Well I’ve been talking about this kitchen almost as long as I’ve been writing the blog, so it’s lovely to finally be able to show it off properly. A job like this isn’t complete in my mind until the photographers have been in and done their stuff. I say it’s a ‘kitchen’ but it spun on into major office and bar area projects as well, taking just about every hour over an 18 month period. It does look great though. Let me take you for a walk through…

This is what you see as you enter from the dining hall, that sounds a bit grand but it does feel like one of those medieval hall buildings, just on a more intimate scale. The clients also commissioned friends of mine Zoe Cull and Alex Evans of Stoneform to make a magnificent fire surround in that room as well. As a house it’s hard to place period wise, it feels very arts and crafts from the outside, bits of it are very old cob construction, while much of it was a 1980’s addition. The kitchen is an entirely new build element along with a new master bedroom and a pretty major reworking of the upstairs spaces. The work done ties it all together, but as a house it retains a quirky, idosyncratic and homely feel.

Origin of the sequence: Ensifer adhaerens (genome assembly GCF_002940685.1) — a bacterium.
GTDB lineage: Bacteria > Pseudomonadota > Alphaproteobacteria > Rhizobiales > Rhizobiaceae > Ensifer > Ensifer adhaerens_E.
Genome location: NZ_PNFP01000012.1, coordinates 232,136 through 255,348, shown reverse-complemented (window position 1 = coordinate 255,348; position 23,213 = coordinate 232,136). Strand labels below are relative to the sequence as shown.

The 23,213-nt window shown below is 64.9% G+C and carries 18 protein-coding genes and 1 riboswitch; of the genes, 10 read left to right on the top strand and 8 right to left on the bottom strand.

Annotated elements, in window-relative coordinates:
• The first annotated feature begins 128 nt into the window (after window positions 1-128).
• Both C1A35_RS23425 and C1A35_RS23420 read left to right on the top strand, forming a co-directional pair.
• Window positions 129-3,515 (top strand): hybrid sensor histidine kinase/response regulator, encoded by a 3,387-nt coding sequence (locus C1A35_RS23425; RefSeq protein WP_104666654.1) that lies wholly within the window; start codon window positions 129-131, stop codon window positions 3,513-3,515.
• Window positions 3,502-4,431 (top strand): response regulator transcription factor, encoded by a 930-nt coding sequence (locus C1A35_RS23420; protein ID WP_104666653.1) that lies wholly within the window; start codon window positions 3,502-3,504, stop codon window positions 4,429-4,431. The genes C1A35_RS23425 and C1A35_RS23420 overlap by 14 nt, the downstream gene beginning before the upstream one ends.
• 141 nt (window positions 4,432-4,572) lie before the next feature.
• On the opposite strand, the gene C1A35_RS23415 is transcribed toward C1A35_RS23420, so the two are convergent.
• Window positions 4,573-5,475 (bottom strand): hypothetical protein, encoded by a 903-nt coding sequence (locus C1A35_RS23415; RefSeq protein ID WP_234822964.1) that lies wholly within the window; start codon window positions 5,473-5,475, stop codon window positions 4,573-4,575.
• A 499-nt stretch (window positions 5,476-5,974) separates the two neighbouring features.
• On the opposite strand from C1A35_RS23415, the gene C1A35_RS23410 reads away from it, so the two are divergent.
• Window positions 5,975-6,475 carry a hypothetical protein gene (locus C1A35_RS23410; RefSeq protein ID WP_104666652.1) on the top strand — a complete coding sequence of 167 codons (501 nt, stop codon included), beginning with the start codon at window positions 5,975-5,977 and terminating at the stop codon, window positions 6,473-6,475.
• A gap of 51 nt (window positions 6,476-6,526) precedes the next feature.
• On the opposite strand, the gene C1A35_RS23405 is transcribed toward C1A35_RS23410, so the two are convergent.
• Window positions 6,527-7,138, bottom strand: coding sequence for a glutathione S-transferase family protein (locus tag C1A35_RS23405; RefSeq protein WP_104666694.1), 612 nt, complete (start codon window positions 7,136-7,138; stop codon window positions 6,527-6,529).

So back to the kitchen; the brief was simple; the heart of a family home – to socialise, chill, eat and be merry. It had to be beautiful but practical, modern but sensitive to the architecture, have great gadgets but only those that would get used, but most of all, have that ‘wow’ factor.

Needless to say, it’s that island, built round an Aga that is the first feature that hits you. Lots of storage in doors and drawers, as well as a breakfast bar to seat 4. It has three soft ‘D’-end cupboards which helps aid flow around the room (both visual and physical). The sharp eyed may notice something odd about the Aga – no flu pipe breaking out the back disapearing through the ceiling. It’s one of the new generation of Electric AIMS Agas and we were able to hide the flu under the floor to an outside extractor. It puts the Aga in a very different context to how you normally see them, hard up against a wall or in a chimney alcove.

The island contains slide-out spice and oil racks, a prep sink with pull-out hose tap and an induction hob, which for most of the time is covered by a sliding chopping board. The hob is a back up in case the two hot plates on the Aga are in use.